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Lethbridge Herald Newspaper Archives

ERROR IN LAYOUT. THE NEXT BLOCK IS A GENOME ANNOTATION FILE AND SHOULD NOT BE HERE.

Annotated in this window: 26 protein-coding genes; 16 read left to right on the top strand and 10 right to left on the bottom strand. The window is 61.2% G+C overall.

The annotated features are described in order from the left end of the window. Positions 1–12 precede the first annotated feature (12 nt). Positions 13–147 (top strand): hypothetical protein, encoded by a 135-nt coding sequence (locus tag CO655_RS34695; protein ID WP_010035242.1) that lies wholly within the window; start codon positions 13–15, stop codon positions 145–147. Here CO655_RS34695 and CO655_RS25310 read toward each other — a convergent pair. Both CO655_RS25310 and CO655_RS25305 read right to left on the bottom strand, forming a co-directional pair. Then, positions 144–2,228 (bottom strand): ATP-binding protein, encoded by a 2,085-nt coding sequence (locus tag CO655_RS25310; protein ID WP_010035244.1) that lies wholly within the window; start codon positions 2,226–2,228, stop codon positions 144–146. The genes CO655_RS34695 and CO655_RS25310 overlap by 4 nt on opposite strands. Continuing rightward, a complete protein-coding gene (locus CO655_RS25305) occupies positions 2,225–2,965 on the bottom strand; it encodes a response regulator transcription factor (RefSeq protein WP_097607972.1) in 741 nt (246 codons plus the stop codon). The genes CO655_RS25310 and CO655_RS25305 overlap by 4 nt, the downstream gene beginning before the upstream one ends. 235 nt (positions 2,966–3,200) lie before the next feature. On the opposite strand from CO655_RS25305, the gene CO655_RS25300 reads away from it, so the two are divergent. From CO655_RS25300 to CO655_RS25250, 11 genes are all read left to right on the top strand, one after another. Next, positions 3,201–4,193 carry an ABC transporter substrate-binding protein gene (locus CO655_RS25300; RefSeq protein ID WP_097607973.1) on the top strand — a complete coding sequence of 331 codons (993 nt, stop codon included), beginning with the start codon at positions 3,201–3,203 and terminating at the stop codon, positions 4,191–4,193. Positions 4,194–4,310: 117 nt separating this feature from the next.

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Lethbridge Herald, The (Newspaper) - July 19, 1971, Lethbridge, Alberta Monday. July 17. 1971 THC ICTHBRIDOt HERALD The Barons Eureka Health Unit is sponsoring the following infant and pre-school clinics: ENCHANT Tuesday, July 20, in the school from 1 to 3 p.m. TABEU Tuesday, July 20, In the Health Unit Office in the Administration Building, from 10 a.m. to 12 noon and to 4 p.m. TURIN Tuesday, July 20, in the school from to p.m. July 22, in the Health Unit Office (upstairs in the Town Office Building) from 10 a.m. to 12 noon and to 4 p.m. TABEH Thursday, July 22, in the Health Unit Office (in the Administ ration Building) from 10 a.m. to 12 noon and to 4 p.m. BARONS Friday, July 23, in the school from to p.m. Fluoride tablets are available at all clinics free of charge. For Social Service appointments telephone Coaldale 345-3388 and Taber Barons champs BARONS (HNS) In the final game of play-offs; Bar- ons Babe Ruth team defeated the Champion boys with a score of 21-4 to win the crests and retain the North County Babe Ruth championship. They stayed in top position all summer and defeated the Nobteford team in the first round of the play-off before meeting Champion. The win- ning pitcher was Jerry Mach- acek. Coaches for this season were Bob Shearer and Pete Doerksen. Gordon Luchia, presented the North County Babe Ruth crests at the end of the game. Bible school NOBLEFORD (special) Vacation Bible School at the Monarch Reformed church is scheduled for August 9-13 from to a.m. for children up to 12 years. All children are welcome. JOHN WARE'S CABIN John Wore, Alberta's famed Negro cowboy and rancher, lived the hard life of a pioneer. Killed when his horse pitched to the ground in the badlands of the Red Deer River valley, now Dinosaur Provincial Park, Ware is a legend. He fought prejudice but misfortune plagued him. He 'built this cabin, top left photo, with logs he hauled with a two- horse hitch from the Red Deer River, He built the cabin furniture from sections of bigger logs. Janet Ware of Vulcan and Robert Ware of Calgary are shown unveiling their father's portrait at the official opening some years ago of the John Ware Junior High School in Calgary. The South Carolina slave turned successful Alberta cattle rancher remains an inspiration to all Albertans. Sakamoto and D'Arcy Rickard, Photos Cabin whispers John Ware's story By D'ARCY RICKARD Herald Staff Writer BROOKS John Ware was a mighty man. I've just been through Ware's log cabin. It is standing 10 miles downstream from its old site on the bank of the Red Deer Rivef. It is situated in Dinosaur Provincial Park 30 miles northeast of here. Take Highway 36 north from Taber to get to this amazing place. Amazing and practically un- known. 'One of the most care- fully guarded secrets in Alberta is that Dinosaur Provincial Park is located on the Red Deer River near Brooks. Most people think its near Drumheller which is one hell of a mistake as far as the Bi'ooks Chamber of Commerce is concerned.) But let's talk about John Ware. He came in 1883 to the raw land that was later to be- come Alberta- John Ware was a cowhand with a trail herd from the U.S. he stayed to become one of the top hands in the Quorn Ranch south of Calgary- Just look at the chair's in this cabin! Hewed from huge trees by Ware's mighty axe-wielding forearm. "Tlie horse is not running on the prairie that John Ware can't said a newspaper story about him. As a boy in Forth Worth, Tex., he had worked around a Guidance of prime concern CLAHESHOLM cipals of the three high schools in the Willow Creek school divi- sion are united in their opinion on the need for a guidance counsellor in each of the schools. The principals were answer- Student minister NOBLEFORD (Special) Henry Jonker, a student min- ister, is attending to the minis- terial needs of the Christian Reform church until mid-Aug- ust. Services will be held at 10 a.m. and p.m. every Sun- day. ing a question by trustee Ger- ald Lorce at a recent meeting of the board here- Dan LeGrandeur, principal of the Willow Creek Composite High School, said: "I now real- ize how much Mr. Major did help the students." Mr. Major was the former guidance councillor who resign- ed a year ago and was never replaced. Andrew Nowicki, principal at Fort MacLeod, added: "We really need one full-time coun- sellor in the F. P. Walsh High School." The kids really do have a problem to decide what careers and occupations to head for, said another. WELSH BLACK Outstanding Imported Bull "PRINCE OF WALES" and 2 YOUNG PUREBRED COWS Will bo on display all week at the lethbridge Exhibition Slop The Exhibition Pavilion PHONE 223-3066 Frank Eden, trustee from Fort Macleod' felt there were drop-outs resulting from a lack of counselors to give guuidance. No quorum COALDALE (HNS) The regular town council meeting called for last Monday was can- celled because the number for a quorum of coun- cillors did not turnout. Present were Deputy Mayor Ben Reirner, councillors Mrs. Erna Goertzen, Abe Ens and secretary treasurer Herb Fletcher. Due to the holiday season Ma- yor A. F. Blakic, councillors Hans Pfeffcl Lc Ron Low and Frank F. Wicns were absent. Attend camp STIRLING (HNS'I Several local girls with supervisor's Mrs. Gllcn Nelson and Mrs. Carol Nillson attended the Tay- lor Stake Y.W.M.I.A. three-day camp, held nt Woolfot'd Park. Those attending were Sandra Hirsche, Holly Ilnrdy, Shirley Adnmson, Milzl Palli Oxlcy, Nila HoRcnson, Phylis Dra-micr, Rita Joy Nelson. Good wcaUicr and a wonderful time was enjoyed by all. riding stable and learned to ride and rope. When a cowboy companion was thrown from his horse and dragged by his stirrup, Ware spui'red his horse after the frightened animal and saved his friend's life. Misfortune struck afier he de- cided to move his wife and fam- ily of five children to tie banks of the Red Deer River. The first cabin he built was swept away by the flooding river. The Negro pioneer had used a team to pull logs fof the cabin out of the river. A photo- graph showing him doing bru- tally hard work hangs today in Ms second cabin. DIED OF PNEUMONIA Mildred, his wife, died of pneumonia in the spring of 1905. "Dad was not the same man after we lost Ware's daughter Janet recalled in an interview 10 years ago in Cal- gary. The people who remembered Ware moved the cabin he built on his ranch 15 miles to Dead Lodge Canyon in the provincial park. It was restored by the Brooks Kinsmen Club. Ware's children were cared for by his wife's relatives. Janet and Mildred never married. One son, William' was gassed during the First World War and died after returning to this country. Two other sons, Boh and Arthur, worked for the CPR as porters. An interesting relic in the cabin is Uie round table top from the Patricia Hotel bar1. Ranchers of the area, enjoying a shot o[ whisky, decided to burn their brands into the table top- It's a mgged bit of historv John Ware called himself a "smoked Irishman." He could laugh if a joke was well-inten- tioned- But he once threw a man through the window of a Calgary hotel when the stranger Insulted Ware's color. LEGENDS Legend has it Ware dunked a couple of cowboys in a creek for playing a practical joke on him; heaved a man across the street for dangling a smoke in his face and rescued his dog from an Indian by roping the thief's teepee and yanking it to the ground, scooping up the dog as he went. Ware began ranching on the outskirts of Calgary and in married Mildred Lewis, comely daughter of a family that had just moved to town. He was riding to the city one day when he stopped at a ranch to find a woman alone and in labor. He delivered the baby, found help for the mother, then went in search of her husband He found him in a Calgary sa- loon. "I'm going to teach you a les- he said, and by all ac- counts he did. His story has been told vivid- ly by Grant MacEwan, lieuten- ant governor, in the book John Ware Cow Country. The cabin remains to tell an- other John Ware story. A story about a mighty man. And if-you listen carefully, you hear some wonderful history whispering through the rough-hewn walls. GOOD CITIZEN Rhonda Thompson holds her Can- adian citizenship certificate, presented to her in Ottawa. Rhona was in Canada's capital city because she was the recent winner of Ihe Adventure in Citizenship contest spon- sored by the Coaldale Rotary Club. Upon returning. Miss Thompson showed the certificate to the local Rotarians. THINGS lo make things EASIER HERE ARE SOME OF THE ITEMS AVAILABLE: Air Compressors, Air Conditionrrv, Air RoU- nwoy Cots, Vibrator Belt, Bicycle, Bolt Cutters, Cor Slondv Car Top Carrier, Cement Mixers, Stncionp, Coffps Urns, Crow Bars, Dishes, Drills, Exorcise Bike, Flamo Tlirownr, Glassware, Hammer Drill, Appliance Trucks, Hodge Trim- hers, Hoist and Crane, Hyd Jack, tedders, ,Lawn Mowers, town Trimmers and Edgars, Post Hole Augers, Gear Pullor, Sump Pumps, Roto Tillers, Rug Shampooer, Sanders, Electric Saws, Silverware, Staplers, Seed Spreaders, Tents, Tow Bars, Sleeping Bags, Trailer Hitches, Utility Trailer, etc. For your RENTAL NEEDS call WARDS SERVICES LTD. 1711 2nd 5. 32B-877S Join Now for Only Buy one Reducing Program for Your self, and buy another for only 11 You and a friend can be in your new dress size for this fall! EACH PERSON PER MONTH NO INTEREST-NC I, 'GU RTG. T.M. 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